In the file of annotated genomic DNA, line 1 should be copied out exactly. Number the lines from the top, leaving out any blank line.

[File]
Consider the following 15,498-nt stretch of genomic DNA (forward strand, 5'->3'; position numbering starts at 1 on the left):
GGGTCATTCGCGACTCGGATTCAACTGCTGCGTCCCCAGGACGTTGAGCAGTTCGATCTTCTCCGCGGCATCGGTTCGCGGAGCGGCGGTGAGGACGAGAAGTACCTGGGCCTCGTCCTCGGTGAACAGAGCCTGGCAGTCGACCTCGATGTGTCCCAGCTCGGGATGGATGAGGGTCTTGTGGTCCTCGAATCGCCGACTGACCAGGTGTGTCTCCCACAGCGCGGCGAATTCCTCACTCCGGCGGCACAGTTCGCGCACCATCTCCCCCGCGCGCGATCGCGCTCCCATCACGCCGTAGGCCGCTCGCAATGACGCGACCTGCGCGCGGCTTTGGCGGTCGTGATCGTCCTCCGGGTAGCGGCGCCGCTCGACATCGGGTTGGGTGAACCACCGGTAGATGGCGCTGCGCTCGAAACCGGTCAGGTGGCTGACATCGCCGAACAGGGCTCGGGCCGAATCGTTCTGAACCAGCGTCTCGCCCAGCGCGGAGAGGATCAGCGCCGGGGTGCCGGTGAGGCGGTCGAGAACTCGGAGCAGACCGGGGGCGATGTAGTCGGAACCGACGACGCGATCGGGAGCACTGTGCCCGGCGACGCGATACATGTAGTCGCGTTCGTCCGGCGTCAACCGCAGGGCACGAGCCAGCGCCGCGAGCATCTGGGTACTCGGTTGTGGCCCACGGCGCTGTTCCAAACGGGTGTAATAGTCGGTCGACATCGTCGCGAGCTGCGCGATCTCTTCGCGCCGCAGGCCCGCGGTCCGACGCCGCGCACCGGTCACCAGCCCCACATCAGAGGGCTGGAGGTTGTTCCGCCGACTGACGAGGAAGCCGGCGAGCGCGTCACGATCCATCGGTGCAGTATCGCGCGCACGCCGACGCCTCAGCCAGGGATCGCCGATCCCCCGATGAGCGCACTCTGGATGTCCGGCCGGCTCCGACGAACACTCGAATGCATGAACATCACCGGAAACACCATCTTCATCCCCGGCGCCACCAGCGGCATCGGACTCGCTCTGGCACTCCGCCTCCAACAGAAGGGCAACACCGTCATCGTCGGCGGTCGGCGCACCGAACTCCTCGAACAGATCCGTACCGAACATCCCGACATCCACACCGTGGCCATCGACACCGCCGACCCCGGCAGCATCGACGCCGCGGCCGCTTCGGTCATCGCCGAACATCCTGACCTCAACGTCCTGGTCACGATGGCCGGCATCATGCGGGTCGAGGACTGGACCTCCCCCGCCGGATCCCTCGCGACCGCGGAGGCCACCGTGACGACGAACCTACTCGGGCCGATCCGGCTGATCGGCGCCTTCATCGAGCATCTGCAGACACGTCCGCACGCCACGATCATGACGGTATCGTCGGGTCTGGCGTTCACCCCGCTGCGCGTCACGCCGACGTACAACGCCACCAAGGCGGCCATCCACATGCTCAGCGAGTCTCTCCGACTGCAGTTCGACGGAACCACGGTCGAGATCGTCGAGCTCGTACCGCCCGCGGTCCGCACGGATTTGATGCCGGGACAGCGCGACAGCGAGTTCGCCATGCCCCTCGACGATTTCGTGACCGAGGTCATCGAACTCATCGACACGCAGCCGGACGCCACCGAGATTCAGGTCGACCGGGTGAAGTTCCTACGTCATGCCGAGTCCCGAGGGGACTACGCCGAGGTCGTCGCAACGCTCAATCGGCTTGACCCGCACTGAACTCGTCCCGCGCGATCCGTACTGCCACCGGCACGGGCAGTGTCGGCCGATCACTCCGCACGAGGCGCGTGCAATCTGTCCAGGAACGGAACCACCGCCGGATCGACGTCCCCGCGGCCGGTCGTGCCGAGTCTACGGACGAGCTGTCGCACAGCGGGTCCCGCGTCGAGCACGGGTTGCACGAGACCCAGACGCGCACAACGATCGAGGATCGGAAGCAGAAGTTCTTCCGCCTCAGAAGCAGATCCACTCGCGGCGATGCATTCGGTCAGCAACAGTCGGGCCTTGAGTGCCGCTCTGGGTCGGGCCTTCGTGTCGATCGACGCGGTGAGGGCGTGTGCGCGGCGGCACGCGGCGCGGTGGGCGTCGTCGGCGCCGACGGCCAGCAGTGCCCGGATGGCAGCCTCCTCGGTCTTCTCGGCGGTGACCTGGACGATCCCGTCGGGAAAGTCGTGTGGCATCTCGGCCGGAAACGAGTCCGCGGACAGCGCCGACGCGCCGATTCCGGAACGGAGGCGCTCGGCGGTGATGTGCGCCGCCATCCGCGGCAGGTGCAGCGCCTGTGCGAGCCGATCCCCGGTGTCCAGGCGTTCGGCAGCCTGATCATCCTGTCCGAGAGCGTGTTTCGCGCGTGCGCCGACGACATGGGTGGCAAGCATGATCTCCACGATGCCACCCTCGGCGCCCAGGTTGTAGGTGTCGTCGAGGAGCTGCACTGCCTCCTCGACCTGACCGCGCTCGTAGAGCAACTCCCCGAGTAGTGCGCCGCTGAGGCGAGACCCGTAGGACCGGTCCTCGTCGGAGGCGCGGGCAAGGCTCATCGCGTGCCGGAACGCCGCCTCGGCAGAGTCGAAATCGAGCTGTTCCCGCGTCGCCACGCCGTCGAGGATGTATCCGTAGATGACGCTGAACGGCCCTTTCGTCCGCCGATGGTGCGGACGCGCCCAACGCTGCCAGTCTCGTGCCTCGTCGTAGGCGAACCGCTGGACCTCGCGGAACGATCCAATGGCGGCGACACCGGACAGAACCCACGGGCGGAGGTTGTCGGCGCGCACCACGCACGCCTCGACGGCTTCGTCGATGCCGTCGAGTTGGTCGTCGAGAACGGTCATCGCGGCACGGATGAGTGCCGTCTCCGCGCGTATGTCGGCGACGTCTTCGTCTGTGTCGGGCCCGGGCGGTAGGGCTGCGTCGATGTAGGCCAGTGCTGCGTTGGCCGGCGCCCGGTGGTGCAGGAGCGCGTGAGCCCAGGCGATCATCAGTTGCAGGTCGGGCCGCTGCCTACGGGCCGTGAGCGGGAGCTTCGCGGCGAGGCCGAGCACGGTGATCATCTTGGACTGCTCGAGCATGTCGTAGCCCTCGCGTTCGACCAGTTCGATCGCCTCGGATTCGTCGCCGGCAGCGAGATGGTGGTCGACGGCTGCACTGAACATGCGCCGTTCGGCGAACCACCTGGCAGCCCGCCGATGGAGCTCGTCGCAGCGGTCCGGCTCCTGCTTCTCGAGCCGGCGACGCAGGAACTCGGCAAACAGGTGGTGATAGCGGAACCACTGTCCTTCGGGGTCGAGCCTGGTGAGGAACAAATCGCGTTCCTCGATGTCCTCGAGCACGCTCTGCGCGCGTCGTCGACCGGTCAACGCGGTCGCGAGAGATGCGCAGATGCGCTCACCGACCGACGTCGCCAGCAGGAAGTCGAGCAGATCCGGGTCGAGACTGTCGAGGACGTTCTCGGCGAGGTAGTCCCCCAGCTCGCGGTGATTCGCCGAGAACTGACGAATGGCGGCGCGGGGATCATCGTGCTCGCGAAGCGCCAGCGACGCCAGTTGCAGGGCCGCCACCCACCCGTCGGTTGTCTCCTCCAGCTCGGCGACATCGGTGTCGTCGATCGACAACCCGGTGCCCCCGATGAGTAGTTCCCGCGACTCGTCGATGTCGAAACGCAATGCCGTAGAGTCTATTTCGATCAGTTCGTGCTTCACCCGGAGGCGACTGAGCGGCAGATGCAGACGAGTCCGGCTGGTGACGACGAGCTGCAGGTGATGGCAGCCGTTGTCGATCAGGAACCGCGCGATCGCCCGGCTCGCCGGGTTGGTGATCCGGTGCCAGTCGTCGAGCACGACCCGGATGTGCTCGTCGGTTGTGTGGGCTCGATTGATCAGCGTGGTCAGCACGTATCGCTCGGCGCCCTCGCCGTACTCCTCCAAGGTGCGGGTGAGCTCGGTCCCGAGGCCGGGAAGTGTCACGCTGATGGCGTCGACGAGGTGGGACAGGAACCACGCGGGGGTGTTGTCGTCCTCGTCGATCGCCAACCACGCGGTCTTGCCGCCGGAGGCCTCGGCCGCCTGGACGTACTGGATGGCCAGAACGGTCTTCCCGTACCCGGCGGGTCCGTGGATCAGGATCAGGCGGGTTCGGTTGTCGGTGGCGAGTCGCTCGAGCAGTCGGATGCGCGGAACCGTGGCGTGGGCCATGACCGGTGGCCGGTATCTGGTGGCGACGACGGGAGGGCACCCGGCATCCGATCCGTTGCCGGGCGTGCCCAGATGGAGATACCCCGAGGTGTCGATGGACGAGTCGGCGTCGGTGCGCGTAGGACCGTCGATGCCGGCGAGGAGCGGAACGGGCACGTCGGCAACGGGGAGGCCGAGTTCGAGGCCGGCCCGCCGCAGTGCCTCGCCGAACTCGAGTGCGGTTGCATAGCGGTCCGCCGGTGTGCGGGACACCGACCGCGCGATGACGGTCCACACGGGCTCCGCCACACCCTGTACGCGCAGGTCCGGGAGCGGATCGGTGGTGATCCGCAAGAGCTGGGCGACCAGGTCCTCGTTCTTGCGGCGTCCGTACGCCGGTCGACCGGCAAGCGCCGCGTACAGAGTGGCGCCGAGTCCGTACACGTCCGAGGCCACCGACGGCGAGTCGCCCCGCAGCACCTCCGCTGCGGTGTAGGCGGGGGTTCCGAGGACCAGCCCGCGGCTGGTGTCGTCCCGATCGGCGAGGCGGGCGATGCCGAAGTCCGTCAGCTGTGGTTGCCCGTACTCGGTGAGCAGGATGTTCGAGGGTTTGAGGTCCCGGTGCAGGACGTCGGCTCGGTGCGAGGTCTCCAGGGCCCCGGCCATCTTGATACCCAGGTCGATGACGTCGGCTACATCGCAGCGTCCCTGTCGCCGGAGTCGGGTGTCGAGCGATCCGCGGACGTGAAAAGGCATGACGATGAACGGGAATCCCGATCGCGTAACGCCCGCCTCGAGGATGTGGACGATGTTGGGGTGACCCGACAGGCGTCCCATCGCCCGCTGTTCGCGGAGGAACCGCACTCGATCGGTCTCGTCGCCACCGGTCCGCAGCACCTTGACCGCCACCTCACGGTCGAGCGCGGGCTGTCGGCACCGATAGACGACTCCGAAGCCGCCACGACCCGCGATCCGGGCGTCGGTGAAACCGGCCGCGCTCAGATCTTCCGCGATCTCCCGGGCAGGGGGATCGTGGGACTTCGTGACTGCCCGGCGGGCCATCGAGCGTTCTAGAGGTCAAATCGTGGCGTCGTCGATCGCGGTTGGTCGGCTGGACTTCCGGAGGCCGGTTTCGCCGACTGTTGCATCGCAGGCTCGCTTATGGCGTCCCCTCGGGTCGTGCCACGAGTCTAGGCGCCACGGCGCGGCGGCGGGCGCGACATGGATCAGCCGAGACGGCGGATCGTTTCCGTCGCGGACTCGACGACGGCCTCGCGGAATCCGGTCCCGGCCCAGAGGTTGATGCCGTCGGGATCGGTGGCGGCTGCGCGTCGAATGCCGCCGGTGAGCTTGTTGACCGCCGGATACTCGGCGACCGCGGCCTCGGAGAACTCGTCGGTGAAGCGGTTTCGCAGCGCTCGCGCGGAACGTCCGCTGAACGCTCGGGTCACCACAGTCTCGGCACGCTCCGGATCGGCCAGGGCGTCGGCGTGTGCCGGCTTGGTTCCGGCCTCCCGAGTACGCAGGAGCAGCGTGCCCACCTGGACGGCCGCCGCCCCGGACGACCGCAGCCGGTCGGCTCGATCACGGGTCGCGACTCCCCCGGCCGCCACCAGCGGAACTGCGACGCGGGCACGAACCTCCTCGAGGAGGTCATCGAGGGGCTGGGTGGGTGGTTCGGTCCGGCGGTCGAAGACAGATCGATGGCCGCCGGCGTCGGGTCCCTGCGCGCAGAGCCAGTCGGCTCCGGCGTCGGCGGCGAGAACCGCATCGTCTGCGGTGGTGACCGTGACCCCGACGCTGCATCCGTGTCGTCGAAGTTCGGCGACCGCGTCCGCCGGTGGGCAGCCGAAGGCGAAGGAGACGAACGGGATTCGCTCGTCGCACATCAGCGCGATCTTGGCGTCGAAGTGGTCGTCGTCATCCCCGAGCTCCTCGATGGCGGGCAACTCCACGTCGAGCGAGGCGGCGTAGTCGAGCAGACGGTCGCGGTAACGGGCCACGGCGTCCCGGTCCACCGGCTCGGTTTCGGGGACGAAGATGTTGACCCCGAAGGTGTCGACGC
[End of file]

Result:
Consider the following 15,498-nt stretch of genomic DNA (forward strand, 5'->3'; position numbering starts at 1 on the left):